The product of DNA replication is still considered a single chromosome (a replicated chromosome) even though it contains two identical DNA molecules, i.e., sister chromatids.

17

The cell cycle can be divided into two principle stages:

interphase and the mitotic (M) phase.

18

Every chromosome is attached to the mitotic spindle by....

two sets of microtubules, one extending from each pole of the cell.

19

centrosomes

The centrosomes are the organizing centers for the formation of the mitotic spindle in animal cells.

20

During mitosis, the attachment of the sister chromatids to each other at the .....

....centromere is broken, permitting the chromatids to separate.

21

Role of checkpoints in the cell cycle

Checkpoints are control points in the cell cycle where “stop and go” signals regulate whether or not a cell continues to the next part of the cycle.

For example, cells that pass through the G1 checkpoint usually complete the cell cycle and divide. If a cell does not pass through the G1 checkpoint, it exits the cell cycle and enters a nondividing state called the G0 phase.

22

What distinguishes the G2 phase from the S phase?

Once the cell passes through the G1 checkpoint, it enters the S phase, followed by the G2 phase.

23

G1 checkpoint

A point in the G1 phase of the cell cycle when a cell becomes committed to initiating DNA synthesis and continuing the cycle or withdraws into the G0 resting stage.

24

G0

A nondividing but metabolically active state that cells may enter from the G1 phase of the cell cycle

25

Which two statements correctly describe the processes that occur in the S and G2 phases?

DNA replication occurs in the S (synthesis) phase. The S phase is followed by the G2 phase, which is when the centrosome replicates.

26

Which three of the following processes occur during the M phase of the cell cycle?

formation of the mitotic spindle
separation of sister chromatids
cytokinesis


The M phase of the cell cycle consists of both mitosis (the division of the nucleus) and cytokinesis (the division of the cell’s cytoplasm). DNA replication and replication of the centrosome both occur before mitosis begins.

27

checkpoints

The cell cycle is controlled by 3 internal checkpoints that evaluate the condition of the genetic information.

A checkpoint is one of several points in the eukaryotic cell cycle at which the progression of a cell to the next stage in the cycle can be halted until conditions are favorable.

Damage to DNA and other external factors are evaluated at the G1 checkpoint; if conditions are inadequate, the cell will not be allowed to continue to the S phase of interphase.

The G2 checkpoint ensures all of the chromosomes have been replicated and that the replicated DNA is not damaged before cell enters mitosis.

The M checkpoint determines whether all the sister chromatids are correctly attached to the spindle microtubules before the cell enters the irreversible anaphase stage.

28

Phases of the cell cycle

Many organisms contain cells that do not normally divide. These cells exit the cell cycle before the G1 checkpoint.

Once a cell passes the G1 checkpoint, it usually completes the cell cycle--that is, it divides.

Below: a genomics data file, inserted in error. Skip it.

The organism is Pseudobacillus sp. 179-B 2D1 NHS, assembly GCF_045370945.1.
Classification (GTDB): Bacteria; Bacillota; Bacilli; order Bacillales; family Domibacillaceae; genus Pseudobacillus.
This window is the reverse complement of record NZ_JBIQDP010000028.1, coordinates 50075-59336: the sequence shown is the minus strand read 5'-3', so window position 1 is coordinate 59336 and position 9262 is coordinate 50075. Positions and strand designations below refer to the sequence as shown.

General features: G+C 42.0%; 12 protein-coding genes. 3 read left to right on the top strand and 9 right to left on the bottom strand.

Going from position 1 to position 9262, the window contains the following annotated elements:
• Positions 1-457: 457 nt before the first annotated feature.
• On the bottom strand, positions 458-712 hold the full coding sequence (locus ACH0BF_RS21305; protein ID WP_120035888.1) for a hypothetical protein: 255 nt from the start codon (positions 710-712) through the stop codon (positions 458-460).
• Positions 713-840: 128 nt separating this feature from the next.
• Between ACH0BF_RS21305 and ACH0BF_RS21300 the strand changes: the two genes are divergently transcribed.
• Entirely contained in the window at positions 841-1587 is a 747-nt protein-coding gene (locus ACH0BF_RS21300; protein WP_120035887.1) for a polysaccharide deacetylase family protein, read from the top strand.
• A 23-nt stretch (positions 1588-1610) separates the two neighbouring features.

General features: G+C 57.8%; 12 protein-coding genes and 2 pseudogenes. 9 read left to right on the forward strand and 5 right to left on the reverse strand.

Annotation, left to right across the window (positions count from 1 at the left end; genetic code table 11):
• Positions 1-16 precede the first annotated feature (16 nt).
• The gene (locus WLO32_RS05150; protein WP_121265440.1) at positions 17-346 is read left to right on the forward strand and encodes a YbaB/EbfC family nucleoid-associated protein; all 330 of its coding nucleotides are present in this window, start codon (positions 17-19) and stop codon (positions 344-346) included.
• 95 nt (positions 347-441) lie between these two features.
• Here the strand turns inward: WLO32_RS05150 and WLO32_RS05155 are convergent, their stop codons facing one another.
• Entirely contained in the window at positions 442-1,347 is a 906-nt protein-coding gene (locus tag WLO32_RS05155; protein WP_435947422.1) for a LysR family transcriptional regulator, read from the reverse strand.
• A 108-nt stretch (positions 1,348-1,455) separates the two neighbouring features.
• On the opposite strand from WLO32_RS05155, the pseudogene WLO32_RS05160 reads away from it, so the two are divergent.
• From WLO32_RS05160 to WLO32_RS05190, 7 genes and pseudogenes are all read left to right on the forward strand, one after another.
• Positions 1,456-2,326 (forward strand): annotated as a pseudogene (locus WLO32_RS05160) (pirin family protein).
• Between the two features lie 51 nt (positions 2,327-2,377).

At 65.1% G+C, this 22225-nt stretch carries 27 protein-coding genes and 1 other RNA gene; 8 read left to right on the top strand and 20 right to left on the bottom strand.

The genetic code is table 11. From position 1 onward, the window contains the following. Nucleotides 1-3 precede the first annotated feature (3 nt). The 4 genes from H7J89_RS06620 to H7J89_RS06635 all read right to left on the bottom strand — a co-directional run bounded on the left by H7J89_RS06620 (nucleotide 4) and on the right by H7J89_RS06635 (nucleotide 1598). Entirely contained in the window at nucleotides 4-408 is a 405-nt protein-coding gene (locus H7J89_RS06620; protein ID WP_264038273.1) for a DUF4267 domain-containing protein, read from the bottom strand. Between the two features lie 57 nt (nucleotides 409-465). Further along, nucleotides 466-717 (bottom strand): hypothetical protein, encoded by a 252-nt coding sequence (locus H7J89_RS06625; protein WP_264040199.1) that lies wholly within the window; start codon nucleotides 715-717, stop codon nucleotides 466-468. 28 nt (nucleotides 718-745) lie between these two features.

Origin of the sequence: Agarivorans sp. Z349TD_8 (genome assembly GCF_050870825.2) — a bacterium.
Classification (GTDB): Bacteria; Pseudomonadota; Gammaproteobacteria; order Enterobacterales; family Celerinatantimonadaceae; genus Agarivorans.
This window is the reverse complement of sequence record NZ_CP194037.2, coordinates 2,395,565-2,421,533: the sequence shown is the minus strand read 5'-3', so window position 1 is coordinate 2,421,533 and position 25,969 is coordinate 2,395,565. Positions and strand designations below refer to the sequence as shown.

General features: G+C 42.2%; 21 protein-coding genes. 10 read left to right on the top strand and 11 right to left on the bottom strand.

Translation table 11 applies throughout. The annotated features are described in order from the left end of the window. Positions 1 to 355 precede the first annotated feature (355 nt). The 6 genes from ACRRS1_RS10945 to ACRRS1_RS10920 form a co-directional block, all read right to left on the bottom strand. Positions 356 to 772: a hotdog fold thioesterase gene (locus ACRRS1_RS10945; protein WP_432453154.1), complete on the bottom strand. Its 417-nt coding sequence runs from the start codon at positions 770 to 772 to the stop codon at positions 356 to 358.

The first step in preparing for division is to replicate the cell’s DNA in the S phase.
In the G2 phase, the centrosome replicates.
In early M phase, the centrosomes move away from each other toward the poles of the cell, in the process organizing the formation of the mitotic spindle.
At the end of the M phase when mitosis is complete, the cell divides (cytokinesis), forming two genetically identical daughter cells.

29

When are sister chromatids present?

Sister chromatids play an essential role in ensuring that each daughter cell receives genetic material that is identical to that which was present in the original parent cell.

Sister chromatids form when the DNA molecule in each chromosome is duplicated during the S phase. Until the sister chromatids separate in early anaphase, they are joined at one or more regions along their length. Once the sister chromatids separate, each chromatid becomes a full-fledged chromosome.

30

Changes in DNA content during the cell cycle

Once a cell passes the G1 checkpoint, its DNA is replicated during the S phase of interphase. Replication means that an exact copy of the DNA in each chromosome is made, thus doubling the cell’s DNA content.

Only once cytokinesis is completed at the end of telophase does the cell’s DNA content return to the level found in G1 cells.

Sister chromatids form when DNA replicates in the S phase. The sister chromatids become individual chromosomes once they separate in early anaphase.

Similarly, the cellular DNA content doubles in the S phase when the DNA replicates. However, the cell’s DNA content does not return to its normal (undoubled) levels until after cytokinesis is complete and two daughter cells have formed.

The condensation state of the DNA is not related to the presence or absence of sister chromatids. The DNA condenses in prophase and remains condensed until after the sister chromatids separate and the new daughter cells begin to form. In late telophase/cytokinesis, the emphasis shifts to cell growth and DNA replication for the next cell cycle. For these processes to occur, the DNA needs to be de-condensed so it is accessible to the cellular machinery involved in transcription.